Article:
Journal Entry Day 4


Oddly, this was basically my first “beach day” in Brazil. This is because I wasn’t looking for a generic beach holiday. If you are looking to do a generic beach holiday, while Brazil is lovely, I’m not sure if it will be what you are seeking. Generally speaking, there are lots of all-inclusive destinations where you can find a hot beach to relax, enjoy good food, and free alcohol. Those can be a lot of fun, but I don’t find you really experience the cultures of the places you visit. Especially for me though, I was there to meet the family of Minha Namorada (My Girlfriend) and experience her culture. I wanted to see where she grew up, and learn more about her.

That said, the beaches in Brazil are lovely. You do have to be a bit careful as to which beaches you choose, as the water CAN have dangerous animals (read: sharks), but generally the beaches in João Pessoa are protected by Reefs that keep out the sharks and it is generally easy to tell the beaches apart – are there a lot of people swimming there? Then you don’t need to worry.

However, when going to the beaches in Brazil, I cannot overemphasize the importance of sunblock. You do not want your trip ruined by a bad burn. Minha Namorada actually bought me a UV shirt that was designed for swimming – don’t worry, lots of Brazilians wear these shirts too. As I’ve written about before, Brazilians are very smart about how to dress for the Sun.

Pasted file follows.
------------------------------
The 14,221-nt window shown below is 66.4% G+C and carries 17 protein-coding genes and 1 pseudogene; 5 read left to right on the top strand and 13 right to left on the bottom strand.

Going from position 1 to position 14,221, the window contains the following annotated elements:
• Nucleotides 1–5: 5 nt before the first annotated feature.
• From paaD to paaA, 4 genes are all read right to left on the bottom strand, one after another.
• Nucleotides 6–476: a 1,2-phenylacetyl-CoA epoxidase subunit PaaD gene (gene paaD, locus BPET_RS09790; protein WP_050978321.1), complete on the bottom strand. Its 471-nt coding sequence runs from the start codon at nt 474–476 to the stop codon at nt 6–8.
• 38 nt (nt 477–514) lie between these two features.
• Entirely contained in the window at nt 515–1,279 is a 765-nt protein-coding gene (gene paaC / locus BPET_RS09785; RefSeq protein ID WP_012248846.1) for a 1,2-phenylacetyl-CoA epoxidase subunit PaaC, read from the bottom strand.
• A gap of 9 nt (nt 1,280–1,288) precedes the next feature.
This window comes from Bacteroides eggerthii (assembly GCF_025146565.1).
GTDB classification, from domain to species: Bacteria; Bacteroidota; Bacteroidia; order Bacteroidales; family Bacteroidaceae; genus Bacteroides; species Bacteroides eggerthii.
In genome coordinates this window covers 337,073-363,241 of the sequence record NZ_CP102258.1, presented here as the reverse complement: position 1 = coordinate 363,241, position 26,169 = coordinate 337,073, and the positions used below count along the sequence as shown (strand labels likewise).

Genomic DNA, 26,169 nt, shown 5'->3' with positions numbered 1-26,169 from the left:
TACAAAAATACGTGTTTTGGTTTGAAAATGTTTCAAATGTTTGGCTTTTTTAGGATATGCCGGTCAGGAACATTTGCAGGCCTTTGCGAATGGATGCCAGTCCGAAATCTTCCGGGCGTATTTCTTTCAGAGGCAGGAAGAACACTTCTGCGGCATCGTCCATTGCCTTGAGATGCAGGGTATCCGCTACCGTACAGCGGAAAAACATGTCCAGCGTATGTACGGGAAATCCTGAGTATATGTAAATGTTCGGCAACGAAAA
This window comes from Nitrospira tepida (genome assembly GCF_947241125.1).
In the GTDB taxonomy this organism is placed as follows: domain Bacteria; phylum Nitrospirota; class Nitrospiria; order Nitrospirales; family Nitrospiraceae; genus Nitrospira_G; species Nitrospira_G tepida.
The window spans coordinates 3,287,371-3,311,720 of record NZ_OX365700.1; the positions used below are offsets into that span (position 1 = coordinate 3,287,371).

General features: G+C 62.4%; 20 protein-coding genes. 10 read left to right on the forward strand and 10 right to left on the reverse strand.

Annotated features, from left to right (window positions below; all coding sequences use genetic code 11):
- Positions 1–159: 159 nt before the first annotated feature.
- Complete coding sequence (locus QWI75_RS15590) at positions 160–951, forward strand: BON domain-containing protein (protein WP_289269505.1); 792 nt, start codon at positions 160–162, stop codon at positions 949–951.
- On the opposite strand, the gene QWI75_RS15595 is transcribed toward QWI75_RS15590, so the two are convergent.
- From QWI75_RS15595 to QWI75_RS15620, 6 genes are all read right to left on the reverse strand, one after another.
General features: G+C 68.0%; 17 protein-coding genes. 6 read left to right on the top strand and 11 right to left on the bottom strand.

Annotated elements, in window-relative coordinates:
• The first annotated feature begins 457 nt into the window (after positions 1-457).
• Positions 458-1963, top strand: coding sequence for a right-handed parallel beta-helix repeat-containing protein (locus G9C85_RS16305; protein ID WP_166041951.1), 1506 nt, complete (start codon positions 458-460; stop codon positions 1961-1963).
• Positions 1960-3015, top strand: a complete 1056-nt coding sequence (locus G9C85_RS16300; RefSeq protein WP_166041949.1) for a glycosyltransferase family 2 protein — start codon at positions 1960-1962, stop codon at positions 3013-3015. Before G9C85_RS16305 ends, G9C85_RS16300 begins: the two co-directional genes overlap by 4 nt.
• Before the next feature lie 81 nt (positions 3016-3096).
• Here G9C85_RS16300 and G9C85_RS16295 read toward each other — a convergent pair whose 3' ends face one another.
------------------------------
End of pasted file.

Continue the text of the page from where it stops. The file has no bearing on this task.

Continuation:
In the evening, Minha Namorada and I went to Praia do Jacaré (Alligator Beach), before heading out for supper. I got a very wonderful shirt that gives Inglês to Nordestinês (English to Northeasterner). While much of the humor on the shirt is still lost to me (given my rudimentary, but improving understanding of Portuguese), I still like the shirt, and it allowed me to understand how Nordestinês are viewed in Brazil. They are the equivalent of our Newfoundlanders (its easy to imagine an English-Newfie T-Shirt). This has only become more cemented in my mind as I learn more about Brazil, reading articles that mention Nordestinês in the way that I find much of Canada speaks of Newfoundlanders . To be clear, I am not suggesting it is a derogatory way of speaking (nor is it in Canada when speaking of Newfoundlanders ), it is simply an area with a different way of life, and a unique culture. That same niche that is occupied by Newfoundlanders in Canada, is occupied by Nordestinês in Brazil.

English Northeasterner Translation

After the beautiful sunset, Minha Namorada and I went to a bar because she insisted that I try a Caipirinha. This is a very popular drink in Brazil, and it is a must-have for any gringo visiting. Caipirinha is made with a unique Brazilian spirit called cachaça. Mexico has tequila, Cuba has rum, Brazil has cachaça. A Caipirinha is very easy to make, and involves just adding cachaça, ice, and the fruit of your choice (limes or lemons are the most common). Its a hard taste to describe, but well worth seeking out. You CAN get cachaça in Canada, but it is expensive here, and generally it is the low quality version.


João Pessoa